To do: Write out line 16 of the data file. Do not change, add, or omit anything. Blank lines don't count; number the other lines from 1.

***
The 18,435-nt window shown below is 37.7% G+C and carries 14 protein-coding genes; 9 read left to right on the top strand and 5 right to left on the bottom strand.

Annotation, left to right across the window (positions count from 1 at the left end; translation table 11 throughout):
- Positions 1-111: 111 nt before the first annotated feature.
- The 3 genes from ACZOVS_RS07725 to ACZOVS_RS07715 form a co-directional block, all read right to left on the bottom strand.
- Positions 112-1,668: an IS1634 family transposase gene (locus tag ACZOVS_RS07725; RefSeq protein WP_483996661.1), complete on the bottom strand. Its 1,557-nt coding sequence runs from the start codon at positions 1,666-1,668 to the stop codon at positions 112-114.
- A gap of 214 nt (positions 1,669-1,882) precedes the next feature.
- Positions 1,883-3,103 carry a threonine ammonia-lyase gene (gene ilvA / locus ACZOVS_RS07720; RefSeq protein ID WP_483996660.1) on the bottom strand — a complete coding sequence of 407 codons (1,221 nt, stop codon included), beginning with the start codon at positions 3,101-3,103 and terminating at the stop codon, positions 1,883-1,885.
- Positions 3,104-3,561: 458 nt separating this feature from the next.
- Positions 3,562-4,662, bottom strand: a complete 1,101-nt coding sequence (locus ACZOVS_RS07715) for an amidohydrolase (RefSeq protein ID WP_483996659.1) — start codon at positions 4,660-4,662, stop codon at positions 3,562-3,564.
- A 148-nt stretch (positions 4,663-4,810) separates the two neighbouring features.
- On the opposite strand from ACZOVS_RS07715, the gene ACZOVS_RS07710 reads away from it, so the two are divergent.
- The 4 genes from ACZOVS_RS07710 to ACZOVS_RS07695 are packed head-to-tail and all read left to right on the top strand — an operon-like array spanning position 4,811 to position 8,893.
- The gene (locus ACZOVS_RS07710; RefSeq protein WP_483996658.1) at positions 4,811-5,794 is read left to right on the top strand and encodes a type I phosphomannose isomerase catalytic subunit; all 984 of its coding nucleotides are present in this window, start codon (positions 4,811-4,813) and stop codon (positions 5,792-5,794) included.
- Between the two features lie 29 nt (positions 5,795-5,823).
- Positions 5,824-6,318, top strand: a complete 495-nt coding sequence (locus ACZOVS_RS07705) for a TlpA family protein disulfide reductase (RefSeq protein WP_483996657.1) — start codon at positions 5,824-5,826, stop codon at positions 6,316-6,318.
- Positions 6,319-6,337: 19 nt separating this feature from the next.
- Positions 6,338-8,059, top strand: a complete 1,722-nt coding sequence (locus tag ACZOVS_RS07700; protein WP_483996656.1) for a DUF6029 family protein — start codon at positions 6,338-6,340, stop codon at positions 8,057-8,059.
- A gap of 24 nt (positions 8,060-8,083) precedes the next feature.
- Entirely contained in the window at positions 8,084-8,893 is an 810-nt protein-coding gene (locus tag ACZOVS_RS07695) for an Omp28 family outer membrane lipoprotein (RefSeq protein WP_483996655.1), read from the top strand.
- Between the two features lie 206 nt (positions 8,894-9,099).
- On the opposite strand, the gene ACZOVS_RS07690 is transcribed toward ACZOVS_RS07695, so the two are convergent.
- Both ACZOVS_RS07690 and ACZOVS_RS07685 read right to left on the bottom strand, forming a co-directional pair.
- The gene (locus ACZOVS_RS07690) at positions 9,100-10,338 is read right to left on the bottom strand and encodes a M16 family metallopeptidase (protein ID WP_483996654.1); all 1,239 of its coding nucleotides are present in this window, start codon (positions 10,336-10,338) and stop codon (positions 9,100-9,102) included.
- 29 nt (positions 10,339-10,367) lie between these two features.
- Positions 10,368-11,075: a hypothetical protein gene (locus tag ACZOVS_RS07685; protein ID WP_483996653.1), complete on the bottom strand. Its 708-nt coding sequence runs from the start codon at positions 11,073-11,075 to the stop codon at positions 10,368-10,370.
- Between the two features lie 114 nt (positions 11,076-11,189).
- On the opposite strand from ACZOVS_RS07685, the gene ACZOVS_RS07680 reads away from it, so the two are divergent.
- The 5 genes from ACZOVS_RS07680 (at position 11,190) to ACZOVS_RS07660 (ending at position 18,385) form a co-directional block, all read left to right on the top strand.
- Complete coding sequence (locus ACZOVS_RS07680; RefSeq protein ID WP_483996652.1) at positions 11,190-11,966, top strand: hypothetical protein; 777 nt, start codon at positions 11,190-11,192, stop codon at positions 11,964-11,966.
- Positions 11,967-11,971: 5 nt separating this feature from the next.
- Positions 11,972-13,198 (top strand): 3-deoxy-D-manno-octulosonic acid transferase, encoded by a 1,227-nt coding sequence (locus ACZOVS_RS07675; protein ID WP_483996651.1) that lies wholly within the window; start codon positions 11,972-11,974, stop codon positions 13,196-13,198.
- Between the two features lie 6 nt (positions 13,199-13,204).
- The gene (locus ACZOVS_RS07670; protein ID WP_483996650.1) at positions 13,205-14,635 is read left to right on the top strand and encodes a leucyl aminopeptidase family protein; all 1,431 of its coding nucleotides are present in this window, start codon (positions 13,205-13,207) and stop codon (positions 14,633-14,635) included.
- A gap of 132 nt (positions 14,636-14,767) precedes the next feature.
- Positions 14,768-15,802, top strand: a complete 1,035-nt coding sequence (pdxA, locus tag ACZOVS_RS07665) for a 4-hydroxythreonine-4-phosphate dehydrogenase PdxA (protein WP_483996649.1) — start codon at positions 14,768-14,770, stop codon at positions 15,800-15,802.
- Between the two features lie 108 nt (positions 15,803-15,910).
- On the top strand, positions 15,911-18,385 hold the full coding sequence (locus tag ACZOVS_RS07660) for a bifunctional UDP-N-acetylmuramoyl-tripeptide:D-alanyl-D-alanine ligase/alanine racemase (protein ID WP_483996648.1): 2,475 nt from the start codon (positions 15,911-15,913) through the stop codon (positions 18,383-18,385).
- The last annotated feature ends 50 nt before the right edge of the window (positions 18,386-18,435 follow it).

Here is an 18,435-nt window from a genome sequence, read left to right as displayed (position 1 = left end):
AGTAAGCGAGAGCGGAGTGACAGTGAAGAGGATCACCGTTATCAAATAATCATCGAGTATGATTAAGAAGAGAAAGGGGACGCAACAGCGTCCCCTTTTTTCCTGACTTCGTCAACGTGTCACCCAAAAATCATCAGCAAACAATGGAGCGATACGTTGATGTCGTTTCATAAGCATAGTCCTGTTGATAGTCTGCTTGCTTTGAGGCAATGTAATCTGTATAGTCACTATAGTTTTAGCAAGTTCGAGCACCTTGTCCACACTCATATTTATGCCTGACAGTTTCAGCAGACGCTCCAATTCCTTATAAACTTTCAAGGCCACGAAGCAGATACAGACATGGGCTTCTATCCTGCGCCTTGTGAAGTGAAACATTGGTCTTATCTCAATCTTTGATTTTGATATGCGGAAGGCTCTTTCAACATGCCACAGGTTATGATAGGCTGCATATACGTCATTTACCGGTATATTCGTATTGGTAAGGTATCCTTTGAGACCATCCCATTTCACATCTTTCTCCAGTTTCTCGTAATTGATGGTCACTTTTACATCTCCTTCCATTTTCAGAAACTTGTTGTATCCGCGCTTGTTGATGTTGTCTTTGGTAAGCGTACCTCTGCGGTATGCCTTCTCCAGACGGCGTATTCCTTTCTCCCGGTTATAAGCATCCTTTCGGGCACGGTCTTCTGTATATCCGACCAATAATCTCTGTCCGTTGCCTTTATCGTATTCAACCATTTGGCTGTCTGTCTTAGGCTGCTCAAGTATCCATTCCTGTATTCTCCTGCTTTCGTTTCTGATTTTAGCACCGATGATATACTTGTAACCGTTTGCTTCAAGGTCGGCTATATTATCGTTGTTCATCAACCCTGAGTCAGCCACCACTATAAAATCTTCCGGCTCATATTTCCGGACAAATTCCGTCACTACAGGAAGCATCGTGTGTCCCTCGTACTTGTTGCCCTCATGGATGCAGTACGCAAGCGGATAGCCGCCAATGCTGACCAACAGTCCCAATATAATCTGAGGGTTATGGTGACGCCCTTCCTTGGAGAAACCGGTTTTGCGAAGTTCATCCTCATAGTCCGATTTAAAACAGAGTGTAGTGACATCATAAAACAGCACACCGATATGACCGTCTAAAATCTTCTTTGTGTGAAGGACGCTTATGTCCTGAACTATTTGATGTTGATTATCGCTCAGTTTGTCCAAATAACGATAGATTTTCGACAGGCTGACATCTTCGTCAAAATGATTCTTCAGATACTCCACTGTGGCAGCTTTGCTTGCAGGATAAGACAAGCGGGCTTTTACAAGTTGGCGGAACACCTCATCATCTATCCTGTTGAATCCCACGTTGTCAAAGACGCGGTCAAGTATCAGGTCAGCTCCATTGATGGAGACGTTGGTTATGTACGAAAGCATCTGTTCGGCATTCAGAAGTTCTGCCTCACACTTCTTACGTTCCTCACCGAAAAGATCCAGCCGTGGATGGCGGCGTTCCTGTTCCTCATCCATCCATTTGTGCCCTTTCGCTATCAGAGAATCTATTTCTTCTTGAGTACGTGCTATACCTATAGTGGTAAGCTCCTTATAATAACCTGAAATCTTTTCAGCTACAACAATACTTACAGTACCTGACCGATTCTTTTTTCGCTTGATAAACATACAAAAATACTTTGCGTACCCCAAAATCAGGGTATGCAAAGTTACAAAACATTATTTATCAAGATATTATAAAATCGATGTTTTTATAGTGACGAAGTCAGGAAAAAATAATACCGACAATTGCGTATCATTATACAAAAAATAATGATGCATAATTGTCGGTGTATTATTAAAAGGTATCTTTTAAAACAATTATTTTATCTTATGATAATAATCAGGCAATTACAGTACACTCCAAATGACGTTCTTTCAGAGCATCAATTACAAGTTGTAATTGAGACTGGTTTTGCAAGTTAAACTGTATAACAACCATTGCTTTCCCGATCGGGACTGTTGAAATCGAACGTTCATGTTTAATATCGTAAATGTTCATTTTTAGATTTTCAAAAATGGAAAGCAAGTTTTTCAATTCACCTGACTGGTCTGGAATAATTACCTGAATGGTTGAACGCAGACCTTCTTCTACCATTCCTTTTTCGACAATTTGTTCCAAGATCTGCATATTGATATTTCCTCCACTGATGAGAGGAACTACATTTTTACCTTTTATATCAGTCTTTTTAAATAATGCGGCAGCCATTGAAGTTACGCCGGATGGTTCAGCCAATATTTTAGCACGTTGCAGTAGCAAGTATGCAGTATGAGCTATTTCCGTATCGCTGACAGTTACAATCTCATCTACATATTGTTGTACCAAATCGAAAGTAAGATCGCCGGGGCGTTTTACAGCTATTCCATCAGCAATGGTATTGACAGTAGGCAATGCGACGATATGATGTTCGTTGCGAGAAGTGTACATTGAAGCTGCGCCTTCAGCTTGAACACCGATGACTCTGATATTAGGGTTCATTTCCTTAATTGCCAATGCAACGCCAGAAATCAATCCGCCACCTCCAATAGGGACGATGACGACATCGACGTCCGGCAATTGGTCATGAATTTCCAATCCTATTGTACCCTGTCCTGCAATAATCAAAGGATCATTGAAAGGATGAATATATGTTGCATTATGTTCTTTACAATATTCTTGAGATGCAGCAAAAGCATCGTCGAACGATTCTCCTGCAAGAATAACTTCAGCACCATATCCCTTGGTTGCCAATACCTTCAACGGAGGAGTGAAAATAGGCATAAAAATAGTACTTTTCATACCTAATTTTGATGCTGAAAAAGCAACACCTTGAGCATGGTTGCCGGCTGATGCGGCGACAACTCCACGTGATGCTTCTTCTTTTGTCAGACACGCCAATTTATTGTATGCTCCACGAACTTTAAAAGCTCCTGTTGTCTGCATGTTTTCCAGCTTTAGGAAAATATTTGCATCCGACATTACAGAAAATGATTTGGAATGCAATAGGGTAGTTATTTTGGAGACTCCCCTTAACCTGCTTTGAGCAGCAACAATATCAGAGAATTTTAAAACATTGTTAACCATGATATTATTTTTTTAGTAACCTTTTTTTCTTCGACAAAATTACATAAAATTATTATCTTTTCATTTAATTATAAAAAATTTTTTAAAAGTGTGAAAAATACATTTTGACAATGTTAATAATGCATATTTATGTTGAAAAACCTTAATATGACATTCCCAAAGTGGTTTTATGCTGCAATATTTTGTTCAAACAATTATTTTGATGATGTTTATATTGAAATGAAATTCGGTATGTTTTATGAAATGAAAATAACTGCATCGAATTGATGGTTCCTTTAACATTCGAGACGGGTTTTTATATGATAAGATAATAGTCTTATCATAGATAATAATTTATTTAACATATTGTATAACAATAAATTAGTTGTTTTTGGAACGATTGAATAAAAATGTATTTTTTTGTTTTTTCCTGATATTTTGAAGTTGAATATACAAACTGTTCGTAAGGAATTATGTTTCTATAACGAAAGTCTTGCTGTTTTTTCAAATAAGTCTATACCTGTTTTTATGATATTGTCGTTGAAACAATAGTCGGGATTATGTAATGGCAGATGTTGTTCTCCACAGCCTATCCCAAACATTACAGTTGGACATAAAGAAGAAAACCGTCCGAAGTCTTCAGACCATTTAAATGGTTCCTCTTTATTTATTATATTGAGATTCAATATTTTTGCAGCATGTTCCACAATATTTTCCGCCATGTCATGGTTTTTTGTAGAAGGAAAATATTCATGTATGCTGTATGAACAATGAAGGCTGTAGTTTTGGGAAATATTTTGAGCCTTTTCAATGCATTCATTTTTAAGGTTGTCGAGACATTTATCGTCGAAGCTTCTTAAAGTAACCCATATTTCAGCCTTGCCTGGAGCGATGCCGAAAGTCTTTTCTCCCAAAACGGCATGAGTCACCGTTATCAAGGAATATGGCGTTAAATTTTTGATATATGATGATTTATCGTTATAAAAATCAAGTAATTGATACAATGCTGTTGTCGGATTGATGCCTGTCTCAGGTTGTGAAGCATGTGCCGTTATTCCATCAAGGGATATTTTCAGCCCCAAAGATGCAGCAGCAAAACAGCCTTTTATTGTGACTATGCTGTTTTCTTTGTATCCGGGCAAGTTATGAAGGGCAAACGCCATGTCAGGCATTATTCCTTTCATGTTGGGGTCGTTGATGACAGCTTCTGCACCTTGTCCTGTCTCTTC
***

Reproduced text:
- Positions 6,319-6,337: 19 nt separating this feature from the next.